In Ontario, this has surfaced in the form of temporary relief from the penalization of residential eviction. At the beginning of the pandemic, the provincial government passed an eviction moratorium that suspended residential tenant evictions ordered by the Ontario Landlord and Tenant Board (LTB) or the hearing of eviction requests in relation to tenants who were not able to pay their monthly rent due to the economic stresses and employment losses that were created by the pandemic. A report by the Toronto Foundation states that in Ontario, between 8-13% of tenants were not able to make their rent payments in April or May. The temporary ban on eviction hearings at the LTB ended at the beginning of August. The lifting of the ban has been identified by affordable housing activists as a punitive act that will create both a bottleneck and flurry of LTB eviction orders due to the moratorium on prior eviction hearings (that were already backlogged) and new eviction applications that will now be brought forward by landlords. Thousands of eviction orders are currently backlogged at the LTB. The situation is further complicated by the assent of the provincial government’s Bill 184, Protecting Tenants and Strengthening Community Housing Act, on July 21, 2020, which affordable housing and tenant rights advocates see as a regulation that will make it easier and faster for landlords to evict tenants through a series of changes to the Residential Tenancies Act. The changes brought by the new bill have also been made retroactive to the start of the eviction moratorium, creating an expedited process for evictions to occur based on rental non-payments during the pandemic. Indeed, Toronto’s City Council voted on July 29, 2020 to proceed with a legal challenge to Bill 184 because of concerns over the impact of the pandemic on residential tenants in the city and a rise in future evictions. A recent announcement by the provincial government to bring forward legislation this fall to halt the annual rent increase in 2021 does little to lessen the burden of the already high payments that renters make on a monthly basis. Indeed, renters have been paying the existing annual rent increase in the midst of the pandemic. In Toronto, the exceedingly high rental housing costs, employment precarity caused by the pandemic, and inadequate short and long-term policy support and funding relief for residential tenants during the pandemic – including new legislation that works against tenant rights – has produced a very sudden crisis for renters. This is especially concerning given the unpredictable longevity of COVID-19 and the recent rise in case numbers, as well as its yet-unknown long-term social and economic impacts.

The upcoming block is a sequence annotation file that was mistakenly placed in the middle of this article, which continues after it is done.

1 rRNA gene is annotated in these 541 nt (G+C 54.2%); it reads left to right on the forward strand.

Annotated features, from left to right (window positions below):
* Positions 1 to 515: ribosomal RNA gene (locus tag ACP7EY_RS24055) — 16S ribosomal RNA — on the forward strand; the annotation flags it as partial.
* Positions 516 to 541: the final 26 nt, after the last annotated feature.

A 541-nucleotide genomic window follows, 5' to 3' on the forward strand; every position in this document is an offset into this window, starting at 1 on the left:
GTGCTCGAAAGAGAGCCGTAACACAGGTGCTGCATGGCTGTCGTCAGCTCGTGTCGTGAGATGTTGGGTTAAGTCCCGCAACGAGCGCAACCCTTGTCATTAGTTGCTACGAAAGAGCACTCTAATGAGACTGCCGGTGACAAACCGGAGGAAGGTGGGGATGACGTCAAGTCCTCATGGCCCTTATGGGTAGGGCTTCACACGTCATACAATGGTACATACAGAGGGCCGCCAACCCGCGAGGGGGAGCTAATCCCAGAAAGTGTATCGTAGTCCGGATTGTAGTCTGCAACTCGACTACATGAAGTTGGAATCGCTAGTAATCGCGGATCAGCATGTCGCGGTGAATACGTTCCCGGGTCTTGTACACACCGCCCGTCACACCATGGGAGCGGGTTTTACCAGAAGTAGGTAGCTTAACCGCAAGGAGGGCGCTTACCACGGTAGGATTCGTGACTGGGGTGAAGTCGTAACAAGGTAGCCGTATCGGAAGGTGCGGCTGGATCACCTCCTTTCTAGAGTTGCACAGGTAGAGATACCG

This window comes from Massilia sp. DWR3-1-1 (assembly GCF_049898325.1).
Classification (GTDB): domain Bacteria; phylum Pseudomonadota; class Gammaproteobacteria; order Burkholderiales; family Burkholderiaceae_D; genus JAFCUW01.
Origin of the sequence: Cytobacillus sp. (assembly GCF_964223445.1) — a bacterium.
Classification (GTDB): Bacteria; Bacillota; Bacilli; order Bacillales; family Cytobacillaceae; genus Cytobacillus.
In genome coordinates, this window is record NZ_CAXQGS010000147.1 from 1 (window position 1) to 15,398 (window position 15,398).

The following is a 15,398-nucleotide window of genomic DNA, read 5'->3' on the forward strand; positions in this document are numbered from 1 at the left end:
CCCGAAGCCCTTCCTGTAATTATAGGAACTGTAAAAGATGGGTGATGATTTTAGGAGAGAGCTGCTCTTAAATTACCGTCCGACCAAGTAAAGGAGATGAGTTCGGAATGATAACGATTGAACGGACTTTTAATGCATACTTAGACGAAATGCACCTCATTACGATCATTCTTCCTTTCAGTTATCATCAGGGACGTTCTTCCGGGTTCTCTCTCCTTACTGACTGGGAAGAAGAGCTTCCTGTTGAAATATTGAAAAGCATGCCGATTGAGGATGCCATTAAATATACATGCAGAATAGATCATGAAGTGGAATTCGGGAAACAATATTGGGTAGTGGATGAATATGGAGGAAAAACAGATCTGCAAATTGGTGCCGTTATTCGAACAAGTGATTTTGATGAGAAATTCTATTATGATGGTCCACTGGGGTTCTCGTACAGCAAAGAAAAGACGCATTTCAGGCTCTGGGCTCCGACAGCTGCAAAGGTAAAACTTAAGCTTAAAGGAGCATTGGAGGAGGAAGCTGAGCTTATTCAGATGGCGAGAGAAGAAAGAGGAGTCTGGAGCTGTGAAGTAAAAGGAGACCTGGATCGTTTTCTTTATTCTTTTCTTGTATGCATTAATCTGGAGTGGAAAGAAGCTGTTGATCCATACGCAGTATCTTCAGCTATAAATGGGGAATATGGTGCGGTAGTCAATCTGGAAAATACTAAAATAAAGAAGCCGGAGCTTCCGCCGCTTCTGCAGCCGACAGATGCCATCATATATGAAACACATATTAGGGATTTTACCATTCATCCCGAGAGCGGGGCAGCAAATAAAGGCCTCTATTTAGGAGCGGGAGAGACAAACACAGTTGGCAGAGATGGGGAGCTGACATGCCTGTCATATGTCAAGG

During the pandemic we have been told to ‘stay safe’, to keep healthy, and to reduce the transmission of infection. These ideas are linked to the upkeep of our health, and towards our bodies remaining largely at home and in protective social bubbles. Staying at home and reveling in the comforts of home have, for some, become a hallmark of the COVID age. However, we need to collectively ensure that a right to genuinely affordable housing, to be free from evictions and displacement, to have comfortable, safe, and secure housing in order to shelter from threats caused by the pandemic, must be situated at the front and centre of public discourse and policy – not just in light of this current public health crisis but with a long view towards comprehensive housing justice. A rights-based approach to housing must emphasize a move away from our societal obsession with generating wealth from individualized property ownership and include generous public support for renters and attention to community-based, de-commodified alternatives for how we live and how we are housed.
* Note: Renting in Toronto is a precarious act. We are mindful that identifying the names of people who are renters and who are also openly critical of high rental costs and problematic landlord practices can place these individuals in more vulnerable positions when it comes to renting. As such, this blog post was authored anonymously and posted by members of the Affordable Housing Challenge Project Collective.
** For further discussion on the topic of renting and evictions in Toronto during the COVID-19 pandemic, please attend the Affordable Housing Challenge Project’s public webinar, “Pandemic Displacements: Fighting the Evictions Crisis Amidst COVID-19” on Tuesday, October 13th from 7-8:30 pm. Please register on Eventbrite via the following link: https://www.eventbrite.ca/e/pandemic-displacements-fighting-the-evictions-crisis-amidst-covid-19-tickets-124150568693